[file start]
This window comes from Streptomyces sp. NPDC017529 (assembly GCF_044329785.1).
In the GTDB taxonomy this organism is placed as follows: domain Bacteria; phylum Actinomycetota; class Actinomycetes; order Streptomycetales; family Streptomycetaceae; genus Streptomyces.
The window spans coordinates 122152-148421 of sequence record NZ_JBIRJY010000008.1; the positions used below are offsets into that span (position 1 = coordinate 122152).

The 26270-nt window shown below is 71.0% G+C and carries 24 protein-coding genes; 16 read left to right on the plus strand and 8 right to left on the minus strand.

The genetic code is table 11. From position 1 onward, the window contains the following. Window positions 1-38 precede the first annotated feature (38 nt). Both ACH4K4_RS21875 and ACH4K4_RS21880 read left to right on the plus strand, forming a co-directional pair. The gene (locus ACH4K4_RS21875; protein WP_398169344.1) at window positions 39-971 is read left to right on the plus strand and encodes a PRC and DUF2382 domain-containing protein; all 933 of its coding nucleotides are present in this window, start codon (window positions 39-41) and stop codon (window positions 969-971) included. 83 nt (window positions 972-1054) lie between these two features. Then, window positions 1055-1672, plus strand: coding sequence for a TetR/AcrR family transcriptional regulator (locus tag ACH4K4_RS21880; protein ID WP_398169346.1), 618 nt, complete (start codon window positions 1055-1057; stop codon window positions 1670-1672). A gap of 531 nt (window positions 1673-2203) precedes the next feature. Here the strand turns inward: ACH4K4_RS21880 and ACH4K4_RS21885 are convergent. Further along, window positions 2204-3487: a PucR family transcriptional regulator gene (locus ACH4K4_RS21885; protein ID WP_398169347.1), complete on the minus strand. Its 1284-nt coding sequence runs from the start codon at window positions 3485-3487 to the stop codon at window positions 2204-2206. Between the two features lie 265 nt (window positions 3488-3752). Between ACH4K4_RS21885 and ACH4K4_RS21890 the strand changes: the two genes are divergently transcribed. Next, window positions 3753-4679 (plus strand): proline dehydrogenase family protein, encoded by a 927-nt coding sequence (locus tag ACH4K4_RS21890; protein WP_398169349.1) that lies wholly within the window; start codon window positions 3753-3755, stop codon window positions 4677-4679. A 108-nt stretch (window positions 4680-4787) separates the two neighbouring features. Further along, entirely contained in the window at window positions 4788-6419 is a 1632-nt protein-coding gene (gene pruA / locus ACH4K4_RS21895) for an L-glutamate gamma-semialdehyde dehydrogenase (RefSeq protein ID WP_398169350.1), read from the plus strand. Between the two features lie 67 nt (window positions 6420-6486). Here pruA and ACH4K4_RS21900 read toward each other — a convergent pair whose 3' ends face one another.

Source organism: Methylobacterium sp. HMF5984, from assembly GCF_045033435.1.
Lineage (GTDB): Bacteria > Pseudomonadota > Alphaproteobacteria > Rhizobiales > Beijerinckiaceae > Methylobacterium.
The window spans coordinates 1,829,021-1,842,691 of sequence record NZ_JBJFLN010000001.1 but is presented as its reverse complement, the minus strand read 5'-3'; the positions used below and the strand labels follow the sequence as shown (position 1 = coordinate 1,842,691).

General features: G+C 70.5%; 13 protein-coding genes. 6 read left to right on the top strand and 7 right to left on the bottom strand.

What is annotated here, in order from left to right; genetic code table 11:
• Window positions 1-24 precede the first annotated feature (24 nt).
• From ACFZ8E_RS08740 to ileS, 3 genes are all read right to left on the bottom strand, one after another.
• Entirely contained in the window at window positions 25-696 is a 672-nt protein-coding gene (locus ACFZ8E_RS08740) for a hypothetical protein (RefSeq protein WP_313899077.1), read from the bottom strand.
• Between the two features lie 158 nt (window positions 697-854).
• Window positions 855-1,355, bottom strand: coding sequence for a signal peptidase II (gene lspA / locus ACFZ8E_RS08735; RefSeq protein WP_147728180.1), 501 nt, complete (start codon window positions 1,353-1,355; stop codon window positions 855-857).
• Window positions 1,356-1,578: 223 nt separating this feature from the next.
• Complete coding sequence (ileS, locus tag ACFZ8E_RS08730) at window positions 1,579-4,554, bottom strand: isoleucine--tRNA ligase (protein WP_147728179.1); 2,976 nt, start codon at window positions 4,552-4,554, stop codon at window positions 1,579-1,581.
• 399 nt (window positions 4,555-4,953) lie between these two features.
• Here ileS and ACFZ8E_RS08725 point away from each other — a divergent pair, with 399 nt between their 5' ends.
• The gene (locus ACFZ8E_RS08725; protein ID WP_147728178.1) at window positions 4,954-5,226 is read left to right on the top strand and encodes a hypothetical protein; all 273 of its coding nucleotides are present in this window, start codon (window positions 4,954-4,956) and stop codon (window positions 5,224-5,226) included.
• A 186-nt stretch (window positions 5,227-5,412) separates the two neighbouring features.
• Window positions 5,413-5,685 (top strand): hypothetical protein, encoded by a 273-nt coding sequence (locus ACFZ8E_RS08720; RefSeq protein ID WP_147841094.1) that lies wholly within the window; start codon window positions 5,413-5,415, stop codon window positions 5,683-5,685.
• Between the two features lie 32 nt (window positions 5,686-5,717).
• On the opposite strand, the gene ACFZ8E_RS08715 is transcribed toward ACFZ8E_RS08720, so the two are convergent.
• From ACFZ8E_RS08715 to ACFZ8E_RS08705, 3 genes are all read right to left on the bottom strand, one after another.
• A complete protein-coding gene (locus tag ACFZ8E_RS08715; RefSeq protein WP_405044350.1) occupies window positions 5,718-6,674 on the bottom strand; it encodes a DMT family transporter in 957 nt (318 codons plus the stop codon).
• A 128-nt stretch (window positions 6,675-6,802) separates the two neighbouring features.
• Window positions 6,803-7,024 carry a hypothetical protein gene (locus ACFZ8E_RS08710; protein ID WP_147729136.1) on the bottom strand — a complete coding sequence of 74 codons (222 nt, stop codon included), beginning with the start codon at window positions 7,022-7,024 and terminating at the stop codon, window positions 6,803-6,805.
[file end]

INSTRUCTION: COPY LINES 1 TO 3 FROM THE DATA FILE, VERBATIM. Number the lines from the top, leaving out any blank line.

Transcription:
This window comes from Streptomyces sp. NPDC017529 (assembly GCF_044329785.1).
In the GTDB taxonomy this organism is placed as follows: domain Bacteria; phylum Actinomycetota; class Actinomycetes; order Streptomycetales; family Streptomycetaceae; genus Streptomyces.
The window spans coordinates 122152-148421 of sequence record NZ_JBIRJY010000008.1; the positions used below are offsets into that span (position 1 = coordinate 122152).